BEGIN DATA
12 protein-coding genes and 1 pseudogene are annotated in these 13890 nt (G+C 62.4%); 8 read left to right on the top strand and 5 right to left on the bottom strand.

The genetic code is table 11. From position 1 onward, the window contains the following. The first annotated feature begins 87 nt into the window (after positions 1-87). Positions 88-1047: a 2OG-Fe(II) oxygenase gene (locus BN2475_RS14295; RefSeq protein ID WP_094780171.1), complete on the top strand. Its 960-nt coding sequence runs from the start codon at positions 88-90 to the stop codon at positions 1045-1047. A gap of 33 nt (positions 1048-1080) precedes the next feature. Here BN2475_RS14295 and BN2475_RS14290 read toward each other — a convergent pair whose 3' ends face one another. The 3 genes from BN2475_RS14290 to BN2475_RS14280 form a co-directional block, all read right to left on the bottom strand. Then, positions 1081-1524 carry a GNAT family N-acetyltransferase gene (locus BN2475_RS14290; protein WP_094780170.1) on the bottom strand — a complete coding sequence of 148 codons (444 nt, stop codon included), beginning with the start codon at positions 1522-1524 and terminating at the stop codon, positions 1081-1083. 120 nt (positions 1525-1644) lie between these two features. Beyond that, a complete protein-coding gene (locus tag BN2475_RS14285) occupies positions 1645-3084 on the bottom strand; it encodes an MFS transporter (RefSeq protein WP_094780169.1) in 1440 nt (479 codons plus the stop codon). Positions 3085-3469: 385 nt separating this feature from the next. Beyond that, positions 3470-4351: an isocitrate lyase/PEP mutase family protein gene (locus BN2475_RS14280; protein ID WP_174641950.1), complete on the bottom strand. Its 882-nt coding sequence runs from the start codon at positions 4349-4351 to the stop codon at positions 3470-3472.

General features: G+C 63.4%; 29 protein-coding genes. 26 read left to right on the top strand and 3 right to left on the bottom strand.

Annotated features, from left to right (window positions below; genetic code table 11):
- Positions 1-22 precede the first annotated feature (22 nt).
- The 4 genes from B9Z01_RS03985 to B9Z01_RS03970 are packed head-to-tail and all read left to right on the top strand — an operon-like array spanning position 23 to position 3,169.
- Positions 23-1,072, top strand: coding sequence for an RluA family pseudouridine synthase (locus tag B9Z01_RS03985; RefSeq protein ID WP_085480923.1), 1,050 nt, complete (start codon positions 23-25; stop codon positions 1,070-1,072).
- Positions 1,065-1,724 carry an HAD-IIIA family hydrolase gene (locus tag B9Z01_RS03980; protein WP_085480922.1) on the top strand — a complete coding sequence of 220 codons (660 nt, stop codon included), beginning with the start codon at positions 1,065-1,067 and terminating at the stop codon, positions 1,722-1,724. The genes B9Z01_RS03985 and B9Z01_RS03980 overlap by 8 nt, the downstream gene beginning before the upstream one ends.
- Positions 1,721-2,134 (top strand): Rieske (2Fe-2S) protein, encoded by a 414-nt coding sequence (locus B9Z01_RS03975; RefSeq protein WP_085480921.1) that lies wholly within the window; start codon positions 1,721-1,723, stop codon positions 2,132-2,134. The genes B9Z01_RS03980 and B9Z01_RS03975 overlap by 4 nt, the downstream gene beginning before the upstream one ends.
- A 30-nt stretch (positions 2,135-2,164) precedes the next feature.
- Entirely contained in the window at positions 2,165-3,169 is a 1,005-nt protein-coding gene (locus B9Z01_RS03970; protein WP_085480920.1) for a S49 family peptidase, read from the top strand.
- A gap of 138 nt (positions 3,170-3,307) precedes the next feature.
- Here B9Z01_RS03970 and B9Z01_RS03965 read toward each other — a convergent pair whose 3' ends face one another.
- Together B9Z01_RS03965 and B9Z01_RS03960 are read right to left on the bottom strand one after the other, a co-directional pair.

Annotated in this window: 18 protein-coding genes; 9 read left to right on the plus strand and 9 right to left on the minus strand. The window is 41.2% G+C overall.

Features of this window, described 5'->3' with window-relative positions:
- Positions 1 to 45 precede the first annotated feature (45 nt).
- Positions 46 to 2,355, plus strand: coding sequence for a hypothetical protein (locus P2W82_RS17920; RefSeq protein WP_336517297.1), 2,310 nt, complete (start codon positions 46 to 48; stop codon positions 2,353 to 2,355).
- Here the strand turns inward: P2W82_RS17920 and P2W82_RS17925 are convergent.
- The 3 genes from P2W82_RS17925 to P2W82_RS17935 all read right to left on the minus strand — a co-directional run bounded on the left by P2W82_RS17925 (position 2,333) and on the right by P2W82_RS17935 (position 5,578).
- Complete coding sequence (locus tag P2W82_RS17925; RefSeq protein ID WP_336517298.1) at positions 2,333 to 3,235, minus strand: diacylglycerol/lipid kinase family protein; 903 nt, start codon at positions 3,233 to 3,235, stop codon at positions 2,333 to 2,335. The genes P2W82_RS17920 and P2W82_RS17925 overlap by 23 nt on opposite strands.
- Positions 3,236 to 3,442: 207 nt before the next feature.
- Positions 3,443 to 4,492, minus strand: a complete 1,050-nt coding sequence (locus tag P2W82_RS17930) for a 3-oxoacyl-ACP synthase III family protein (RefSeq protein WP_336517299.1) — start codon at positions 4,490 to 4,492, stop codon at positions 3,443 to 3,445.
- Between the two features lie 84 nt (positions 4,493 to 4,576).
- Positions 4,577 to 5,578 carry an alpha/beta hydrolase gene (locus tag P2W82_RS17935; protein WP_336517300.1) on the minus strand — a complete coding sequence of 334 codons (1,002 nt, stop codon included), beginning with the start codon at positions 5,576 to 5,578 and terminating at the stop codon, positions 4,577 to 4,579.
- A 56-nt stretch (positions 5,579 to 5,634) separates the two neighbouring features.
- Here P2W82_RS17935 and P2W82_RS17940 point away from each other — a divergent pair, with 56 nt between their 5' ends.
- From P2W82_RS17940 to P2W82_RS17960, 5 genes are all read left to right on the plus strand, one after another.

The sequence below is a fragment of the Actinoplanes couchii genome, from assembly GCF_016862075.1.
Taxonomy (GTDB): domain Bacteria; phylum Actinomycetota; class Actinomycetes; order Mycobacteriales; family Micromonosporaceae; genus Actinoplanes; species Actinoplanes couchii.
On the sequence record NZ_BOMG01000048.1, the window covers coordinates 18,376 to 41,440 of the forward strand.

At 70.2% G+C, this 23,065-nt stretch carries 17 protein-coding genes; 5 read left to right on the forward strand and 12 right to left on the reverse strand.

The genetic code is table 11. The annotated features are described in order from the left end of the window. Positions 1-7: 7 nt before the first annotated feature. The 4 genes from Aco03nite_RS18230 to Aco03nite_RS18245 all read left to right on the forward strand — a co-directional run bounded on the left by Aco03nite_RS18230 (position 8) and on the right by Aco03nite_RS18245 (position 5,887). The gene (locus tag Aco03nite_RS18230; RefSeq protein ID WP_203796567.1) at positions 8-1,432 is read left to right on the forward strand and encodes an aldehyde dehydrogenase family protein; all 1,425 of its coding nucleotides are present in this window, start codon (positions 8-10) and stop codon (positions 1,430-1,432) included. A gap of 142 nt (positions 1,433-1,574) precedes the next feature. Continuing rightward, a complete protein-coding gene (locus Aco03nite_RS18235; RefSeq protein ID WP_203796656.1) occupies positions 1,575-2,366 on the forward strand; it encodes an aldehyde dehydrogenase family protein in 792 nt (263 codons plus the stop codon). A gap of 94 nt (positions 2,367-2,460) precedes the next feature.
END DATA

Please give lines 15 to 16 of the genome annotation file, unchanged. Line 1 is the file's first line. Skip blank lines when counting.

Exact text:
Annotated in this window: 18 protein-coding genes; 9 read left to right on the plus strand and 9 right to left on the minus strand. The window is 41.2% G+C overall.

Features of this window, described 5'->3' with window-relative positions: